by Tommy Slothower-Miner
When I think of spring term on campus, I think of skateboarding. Often, I can be found in the Andover Skate Park, skating whenever I have free time. At Proctor, there are many skaters and a BMX biker who utilize the park. The group is always changing, but skating is bigger on campus than people might think.
While some are “core,” or skaters that are into skate culture, and skate often, there are many skaters who dabble across campus. The kids who can shred might surprise you. Orlando Aponte, a kid often found
in the gym who can be seen around campus rocking basketball shoes and athletic shorts, has been known to pull a kick-flip or two from out of the blue. Eric Moores has been seen popping huge shove-its on occasion, and ex-skater Brett Kangas has also kick-flipped over the Wise Center steps.
Then there are the more obvious skaters, such as your author, who skate regularly. After a few months of skating, you can spot them by their worn out shoes and bruised bodies. It takes a certain type of person to be a skater. “You’ve really got to love it to stick with it”, senior Dylan Evans told me. There is an immense amount of commitment required.
In terms of gear and cost, it is demanding. Many kids are discouraged after breaking their first board or ruining their shoes. I go through a pair of shoes in about two months, a little more if I’m careful, a little less if I skate hard. I am a heavy kid so I also break boards regularly. Skateboarding costs a lot of cash - a typical pair of shoes costs about sixty dollars, and a typical skateboard costs around a hundred dollars.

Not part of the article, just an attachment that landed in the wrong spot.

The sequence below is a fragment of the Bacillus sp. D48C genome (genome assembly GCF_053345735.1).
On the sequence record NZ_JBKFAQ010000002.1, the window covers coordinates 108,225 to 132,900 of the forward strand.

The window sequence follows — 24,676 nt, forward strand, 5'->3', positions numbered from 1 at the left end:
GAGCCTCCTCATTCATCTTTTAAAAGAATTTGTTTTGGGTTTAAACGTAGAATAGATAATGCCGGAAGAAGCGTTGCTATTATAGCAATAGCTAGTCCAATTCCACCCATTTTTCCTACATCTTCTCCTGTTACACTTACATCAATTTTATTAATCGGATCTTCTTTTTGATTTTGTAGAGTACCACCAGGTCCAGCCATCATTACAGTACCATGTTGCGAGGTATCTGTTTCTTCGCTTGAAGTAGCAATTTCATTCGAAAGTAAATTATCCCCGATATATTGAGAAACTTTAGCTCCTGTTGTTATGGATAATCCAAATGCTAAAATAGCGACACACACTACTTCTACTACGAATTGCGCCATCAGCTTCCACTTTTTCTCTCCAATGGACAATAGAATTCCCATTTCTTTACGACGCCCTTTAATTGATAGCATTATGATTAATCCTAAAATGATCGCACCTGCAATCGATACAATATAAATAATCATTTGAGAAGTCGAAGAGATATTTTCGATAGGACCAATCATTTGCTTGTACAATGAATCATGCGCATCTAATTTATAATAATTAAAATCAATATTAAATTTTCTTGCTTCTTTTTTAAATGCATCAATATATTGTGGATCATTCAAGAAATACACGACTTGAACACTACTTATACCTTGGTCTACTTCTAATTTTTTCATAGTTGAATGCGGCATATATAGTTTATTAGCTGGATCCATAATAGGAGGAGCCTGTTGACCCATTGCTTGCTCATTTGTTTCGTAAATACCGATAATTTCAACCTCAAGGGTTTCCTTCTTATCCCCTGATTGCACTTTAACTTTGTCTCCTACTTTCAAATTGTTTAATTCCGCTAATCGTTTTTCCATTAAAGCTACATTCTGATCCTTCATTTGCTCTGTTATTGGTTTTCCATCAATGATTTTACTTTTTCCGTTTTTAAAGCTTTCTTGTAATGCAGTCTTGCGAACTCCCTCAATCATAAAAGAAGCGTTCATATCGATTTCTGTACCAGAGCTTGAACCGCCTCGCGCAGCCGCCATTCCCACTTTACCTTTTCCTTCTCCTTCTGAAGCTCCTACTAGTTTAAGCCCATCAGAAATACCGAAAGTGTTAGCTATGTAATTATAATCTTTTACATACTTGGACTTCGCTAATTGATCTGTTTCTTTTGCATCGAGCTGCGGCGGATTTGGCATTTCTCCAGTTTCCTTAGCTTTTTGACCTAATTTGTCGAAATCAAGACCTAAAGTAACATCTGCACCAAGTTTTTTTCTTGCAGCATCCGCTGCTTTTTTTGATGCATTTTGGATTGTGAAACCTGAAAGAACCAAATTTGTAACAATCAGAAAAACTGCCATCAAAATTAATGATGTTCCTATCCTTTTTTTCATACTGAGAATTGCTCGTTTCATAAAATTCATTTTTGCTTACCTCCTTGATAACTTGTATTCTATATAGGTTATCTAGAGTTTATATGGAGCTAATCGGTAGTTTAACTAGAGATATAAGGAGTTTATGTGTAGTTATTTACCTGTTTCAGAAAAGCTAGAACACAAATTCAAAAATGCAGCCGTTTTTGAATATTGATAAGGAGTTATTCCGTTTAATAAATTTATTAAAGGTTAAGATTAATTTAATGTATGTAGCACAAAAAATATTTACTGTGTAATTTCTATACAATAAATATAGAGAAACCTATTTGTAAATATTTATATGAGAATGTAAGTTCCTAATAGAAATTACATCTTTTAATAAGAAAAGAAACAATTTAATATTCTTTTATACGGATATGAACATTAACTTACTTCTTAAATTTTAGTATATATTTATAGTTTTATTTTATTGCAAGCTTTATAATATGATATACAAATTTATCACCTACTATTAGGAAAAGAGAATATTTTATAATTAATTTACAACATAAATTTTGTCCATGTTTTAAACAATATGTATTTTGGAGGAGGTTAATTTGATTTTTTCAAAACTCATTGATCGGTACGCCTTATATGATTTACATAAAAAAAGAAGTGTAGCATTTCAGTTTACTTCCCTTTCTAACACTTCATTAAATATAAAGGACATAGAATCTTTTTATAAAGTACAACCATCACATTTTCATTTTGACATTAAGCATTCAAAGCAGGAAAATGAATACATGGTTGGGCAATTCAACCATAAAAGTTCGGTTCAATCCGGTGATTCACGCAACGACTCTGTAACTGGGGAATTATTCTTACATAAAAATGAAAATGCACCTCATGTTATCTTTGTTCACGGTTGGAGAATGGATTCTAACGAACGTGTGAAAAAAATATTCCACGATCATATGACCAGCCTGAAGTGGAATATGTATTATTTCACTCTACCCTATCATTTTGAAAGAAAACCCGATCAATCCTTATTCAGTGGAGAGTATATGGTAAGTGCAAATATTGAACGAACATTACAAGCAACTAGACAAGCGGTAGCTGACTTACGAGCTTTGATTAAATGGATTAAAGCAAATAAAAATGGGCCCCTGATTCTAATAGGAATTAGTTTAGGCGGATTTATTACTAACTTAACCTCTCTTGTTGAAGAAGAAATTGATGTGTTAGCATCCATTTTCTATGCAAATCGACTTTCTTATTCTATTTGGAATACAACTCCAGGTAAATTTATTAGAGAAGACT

Skateboarding is also physically trying. Bruised shins, ankles, feet and elbows are a trademark of skaters. Falling on a skateboard is easy, and if you fall the wrong way you will feel it. If you look at a skater’s ankles, frequently you will find they are bruised and swollen. When flipping the board around and trying to land on it,
often times an ankle will roll, or a shin will get banged up. It is hard on your body.
Mentally, I think skateboarding is one of the toughest things I do. In order to complete any trick, you have to visualize exactly what you need to do, and compare that to what you are doing. In order to build the muscle memory to land tricks consistently, you have to think out foot position, how to flick your board, and how to catch it to ride away.
It is a sport of failures. While learning a trick, it may take over fifty tries to land successfully. Even after you land a trick it takes many tries to be able to land consistently. Dealing with frustration is also a big part of skating, but it is also a very meditative process. Dylan said that he “almost immediately loved [skating] and wanted progress more and more, and from there it just became a sport that relaxes and fulfills me.”
People ask me all the time “Why do you skateboard?” Or, “How can you stick with that after trying so many times?” The answer is simple. The feeling of achievement after landing a hard-earned trick is euphoric. In my opinion, there are very few better feelings in the world. When talking to Taylor Weaver, a novice skater, she told me that it takes “Courage and confidence. You have to be able to bust your xss to get where you wanna be.”
The skater community is also one that is changing and welcoming. Often times a group of riders can be found outside the Wise skateboarding on, over and in front of the steps. “It’s my favorite shred spot on campus,” said Cody Sienkiewicz, a core BMX rider. As the lone BMX biker on campus, he often hangs out with skaters. Skateboarding brings people together. Games can be played on a board, too, such as SKATE, where the rider sets a trick and the others must land it.
Skateboarding is definitely not for everyone, and that shows by the number of people that have owned a board compared to the much smaller number of skaters. Keep your eye out for covert skaters around campus, and maybe even try out a board yourself.